- Yen SL. Protocols for late maxillary protraction in cleft lip and palate patients at childrens hospital Los Angeles. Semin Orthod. 2011;17:138–48.View ArticleGoogle Scholar
- Arosarena OA. Cleft lip and palate. Otolaryngol Clin N Am. 2007;40:27–60.View ArticleGoogle Scholar
- Liao YF, Mars M. Long-term effects of clefts on craniofacial morphology in patients with unilateral cleft lip and palate. Cleft Palate Craniofac J. 2005;42:601–9.View ArticleGoogle Scholar
- Liao YF, Mars M. Long-term effects of palate repair on craniofacial morphology in patients with unilateral cleft lip and palate. Cleft Palate Craniofac J. 2005;42:594–600.View ArticleGoogle Scholar
- Liao YF, Mars M. Long-term effects of lip repair on dentofacial morphology in patients with unilateral cleft lip and palate. Cleft Palate Craniofac J. 2005;42:526–32.View ArticleGoogle Scholar
- Mars M, Houston WJB. A preliminary study of facial growth and morphology in unoperated male unilateral cleft lip and palate subjects over 13 years of age. Cleft Palate Craniofac J. 1990;27:7–10.View ArticleGoogle Scholar
- Chen Z, Pan X, Shao Q, Chen Z. Biomechanical effects on maxillary protraction of the craniofacial skeleton with cleft lip and palate after alveolar bone graft. J Craniofac Surg. 2013;24:446–53.View ArticleGoogle Scholar
- da Luz Vieira G, de Menezes LM, de Lima EM, Rizzatto S. Dentoskeletal effects of maxillary protraction in cleft patients with repetitive weekly protocol of alternate rapid maxillary expansions and constrictions. Cleft Palate Craniofac J. 2009;46:391–8.View ArticleGoogle Scholar
- Kawakami M, Yagi T, Takada K. Maxillary expansion and protraction in correction of midface retrusion in a complete unilateral cleft lip and palate patient. Angle Orthod. 2002;72:355–61.Google Scholar
- Liou EJ, Tsai WC. A new protocol for maxillary protraction in cleft patients: repetitive weekly protocol of alternate rapid maxillary expansions and constrictions. Cleft Palate Craniofac J. 2005;42:121–7.View ArticleGoogle Scholar
- Tindlund RS, Rygh P, Bøe OE. Intercanine widening and sagittal effect of maxillary transverse expansion I patients with cleft lip and palate during the deciduous and mixed dentitions. Cleft Palate Craniofac J. 1993;30:195–207.View ArticleGoogle Scholar
- Tindlund RS, Rygh P, Bøe OE. Orthopedic protraction of the upper jaw in cleft lip and palate patients during the deciduous and mixed dentition periods in comparison with normal growth and development. Craniofac J. 1993;30:182–94.View ArticleGoogle Scholar
- Nanda R, Hickory W. Zygomaticomaxillary structure adaptations incident to anteriorly directed forces in rhesus monkeys. Angle Orthod. 1984;54:199–210.Google Scholar
- Thresher RW, Saito GE. The stress analysis of human teeth. J Biomech. 1973;6:443–9.View ArticleGoogle Scholar
- Iseri H, Tekkaya AE, Oztan O, BIlgic S. Biomechanical effects of rapid maxillary expansion on the craniofacial skeleton, studied by the finite element method. Eur J Orthod. 1998;20:347–56.View ArticleGoogle Scholar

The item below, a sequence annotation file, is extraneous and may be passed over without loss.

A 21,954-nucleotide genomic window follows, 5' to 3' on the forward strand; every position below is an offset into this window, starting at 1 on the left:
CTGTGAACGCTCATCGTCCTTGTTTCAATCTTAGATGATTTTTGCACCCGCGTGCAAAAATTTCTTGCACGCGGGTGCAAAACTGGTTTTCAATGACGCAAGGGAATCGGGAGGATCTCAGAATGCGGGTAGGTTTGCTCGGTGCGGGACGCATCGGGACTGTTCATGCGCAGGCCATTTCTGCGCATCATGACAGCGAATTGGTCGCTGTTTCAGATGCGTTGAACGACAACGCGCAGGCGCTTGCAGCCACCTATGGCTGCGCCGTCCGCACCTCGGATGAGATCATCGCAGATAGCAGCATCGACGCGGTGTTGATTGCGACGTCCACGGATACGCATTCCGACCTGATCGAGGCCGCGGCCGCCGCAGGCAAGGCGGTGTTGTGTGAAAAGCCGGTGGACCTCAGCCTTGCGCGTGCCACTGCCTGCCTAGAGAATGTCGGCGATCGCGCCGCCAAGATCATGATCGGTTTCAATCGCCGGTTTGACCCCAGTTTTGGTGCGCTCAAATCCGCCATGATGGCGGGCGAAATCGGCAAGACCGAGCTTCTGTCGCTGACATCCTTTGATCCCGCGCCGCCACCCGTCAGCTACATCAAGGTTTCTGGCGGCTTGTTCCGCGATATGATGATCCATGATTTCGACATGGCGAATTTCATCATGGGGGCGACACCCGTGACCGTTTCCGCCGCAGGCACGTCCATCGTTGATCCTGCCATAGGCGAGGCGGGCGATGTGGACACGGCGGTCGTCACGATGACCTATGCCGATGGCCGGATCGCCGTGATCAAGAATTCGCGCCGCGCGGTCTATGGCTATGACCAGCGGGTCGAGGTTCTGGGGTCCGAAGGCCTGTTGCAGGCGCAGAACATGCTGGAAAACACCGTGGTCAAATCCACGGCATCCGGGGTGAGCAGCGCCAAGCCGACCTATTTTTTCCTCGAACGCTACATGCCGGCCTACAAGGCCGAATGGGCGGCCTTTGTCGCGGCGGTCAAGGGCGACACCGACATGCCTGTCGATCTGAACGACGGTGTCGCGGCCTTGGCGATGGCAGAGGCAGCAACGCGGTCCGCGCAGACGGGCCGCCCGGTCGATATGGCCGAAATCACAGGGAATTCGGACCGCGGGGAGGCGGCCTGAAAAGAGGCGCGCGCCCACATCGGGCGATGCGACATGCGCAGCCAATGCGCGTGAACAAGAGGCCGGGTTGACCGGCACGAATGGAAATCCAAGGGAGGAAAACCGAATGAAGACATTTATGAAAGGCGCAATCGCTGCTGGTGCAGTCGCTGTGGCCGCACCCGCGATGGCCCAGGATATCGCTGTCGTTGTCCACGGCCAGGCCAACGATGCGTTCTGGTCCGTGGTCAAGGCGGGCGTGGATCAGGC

- Jafari A, Shetty KS, Kumar M. Study of stress distribution and displacement of various craniofacial structures following application of transverse orthopedic forces- a three-dimensional FEM study. Angle Orthod. 2003;73:12–20.Google Scholar
- Pan X, Qian Y, Yu J, Wang D, Tang Y, Shen G. Biomechanical effects of rapid palatal expansion on the craniofacial skeleton with cleft palate: a three-dimensional finite element analysis. Cleft Palate Craniofac J. 2007;44:149–54.View ArticleGoogle Scholar
- Lee NK, Baek SH. Stress and displacement between maxillary protraction with miniplates placed at the infrazygomatic crest and the lateral nasal wall: a 3-dimensional finite element analysis. Am J Orthod Dentofac Orthop. 2012;141:345–51.View ArticleGoogle Scholar
- Yan Xiulin, He Weijun, Lin Tao, Liu Jun, Bai Xiaofeng, Yan Guangqi, Li Lu. Three-dimensional finite element analysis of the craniomaxillary complex during maxillary protraction with bone anchorage VS conventional dental anchorage. Am J Orthod Dentofac Orthop. 2013;143:197–205.View ArticleGoogle Scholar
- Yu Hyung S, Baik Hyoung S, Sung Sang J, Kim Kee D, Cho Young S. Three-dimensional finite element analysis of maxillary protraction with and without rapid palatal expansion. Eur J Orthod. 2007;29:118–25.View ArticleGoogle Scholar
- Vargervik K. Growth characteristics of the premaxilla and orthodontic treatment principles in bilateral cleft lip and palate. Cleft Palate Craniofac J. 1983;20:289–302.Google Scholar
- Buschang PH, Porter C, Genecov E, Genecov D, Sayler KE. Face mask therapy of preadolescents with unilateral cleft lip and palate. Angle Orthod. 1995;64:145–50.Google Scholar
- Nanda R. Biomechanical and clinical considerations of a modified protraction headgear. Am J Orthod. 1980;78:125–39.View ArticleGoogle Scholar
- Dellinger EL. A preliminary study of anterior maxillary displacement. Am J Orthod. 1973;63:509–16.View ArticleGoogle Scholar
- Kambara T. Dentofacial changes produced by extraoral forward force in the Macaca irus. Am J Orthod. 1977;71:249–76.View ArticleGoogle Scholar